They were silent now, for the moment.
“Give chase,” he said quietly. “Pursue him, no matter where he goes. Make him understand who we are. Run him until he’s exhausted. Let him see your teeth. Your eyes. But do not kill. Let me—” His voice caught in his throat. “When the chase is finished, leave him to me.”
The three elders exchanged a look that was hard to interpret.
Then Caleb said with a nod, “As you wish, son of Jeremiah.”
Aaron nodded in return, in thanks. “Then,” he said, feeling a surge of very ancient strength, “let the wolves go free.”
It was one thing to let his wolf out simply so it could stretch and run and breathe, another thing entirely to unleash it in pursuit of prey. Aaron felt every bit of the animal’s excitement as he stepped back and let it break through the walls that normally held it at bay.
It knew and understood more of what was happening than a pureblood wolf would, but its thoughts and needs were simple.
Show your power. Make the challenger surrender.
He was relieved to see Katrin approach as the other wolves began to shift. Abby might have been fine remaining where she was, but she’d be safer in Katrin’s care. Beyond that, she trusted and liked Katrin, and Katrin would answer honestly any questions Abby might have.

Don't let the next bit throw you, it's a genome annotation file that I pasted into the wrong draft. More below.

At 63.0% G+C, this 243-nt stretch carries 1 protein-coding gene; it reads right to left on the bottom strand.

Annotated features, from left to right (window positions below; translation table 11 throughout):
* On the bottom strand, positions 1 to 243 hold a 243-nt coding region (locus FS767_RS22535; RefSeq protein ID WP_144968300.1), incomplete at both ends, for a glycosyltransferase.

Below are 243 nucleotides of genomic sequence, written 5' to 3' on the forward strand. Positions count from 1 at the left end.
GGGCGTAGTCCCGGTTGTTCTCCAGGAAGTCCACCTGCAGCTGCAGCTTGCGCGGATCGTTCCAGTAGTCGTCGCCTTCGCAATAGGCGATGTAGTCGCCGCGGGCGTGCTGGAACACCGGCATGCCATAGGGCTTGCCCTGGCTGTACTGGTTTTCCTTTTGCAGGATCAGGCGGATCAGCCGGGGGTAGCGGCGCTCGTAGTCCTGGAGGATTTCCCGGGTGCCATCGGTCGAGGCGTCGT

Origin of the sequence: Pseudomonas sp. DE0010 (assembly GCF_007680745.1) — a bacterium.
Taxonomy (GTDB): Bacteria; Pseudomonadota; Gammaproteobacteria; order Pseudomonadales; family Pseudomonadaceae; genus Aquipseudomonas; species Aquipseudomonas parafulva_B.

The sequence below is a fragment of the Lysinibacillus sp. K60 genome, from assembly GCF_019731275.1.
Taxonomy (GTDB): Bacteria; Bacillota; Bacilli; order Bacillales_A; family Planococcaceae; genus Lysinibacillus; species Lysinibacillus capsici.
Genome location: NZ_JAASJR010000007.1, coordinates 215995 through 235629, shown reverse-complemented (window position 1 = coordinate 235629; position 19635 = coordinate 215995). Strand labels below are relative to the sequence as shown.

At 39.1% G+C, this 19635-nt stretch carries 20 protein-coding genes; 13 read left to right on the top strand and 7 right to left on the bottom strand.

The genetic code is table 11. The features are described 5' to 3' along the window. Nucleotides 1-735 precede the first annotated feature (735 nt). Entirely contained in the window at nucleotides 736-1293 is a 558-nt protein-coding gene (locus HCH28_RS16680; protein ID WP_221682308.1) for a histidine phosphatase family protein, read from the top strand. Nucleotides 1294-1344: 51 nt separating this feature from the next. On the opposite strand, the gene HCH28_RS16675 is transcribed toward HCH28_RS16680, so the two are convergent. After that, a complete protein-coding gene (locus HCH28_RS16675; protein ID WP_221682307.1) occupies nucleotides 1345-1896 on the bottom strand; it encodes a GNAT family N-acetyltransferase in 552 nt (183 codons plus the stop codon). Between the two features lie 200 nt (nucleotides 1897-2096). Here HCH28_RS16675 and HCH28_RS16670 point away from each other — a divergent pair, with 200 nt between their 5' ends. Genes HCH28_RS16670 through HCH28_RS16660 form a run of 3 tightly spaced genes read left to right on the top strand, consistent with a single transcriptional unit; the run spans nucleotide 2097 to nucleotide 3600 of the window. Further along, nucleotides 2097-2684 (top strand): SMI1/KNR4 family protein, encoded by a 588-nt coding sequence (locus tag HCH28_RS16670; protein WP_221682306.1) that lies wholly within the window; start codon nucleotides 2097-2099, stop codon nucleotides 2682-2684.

Certain that his mate was in good hands, he let the wolf have full control of their shared body and settled back into what he thought a human might call “the passenger seat.”
While they were still all in human form, they had blended into the woods as if they were headed back toward the settlement. The wind and the sound of the sea would have prevented the man from hearing what was being said, and now, his eyes would tell him that they were all walking away, and taking Abby with them.
That would present the man with a different problem: how to wrest Abby away from not just Aaron, but an entire group of people.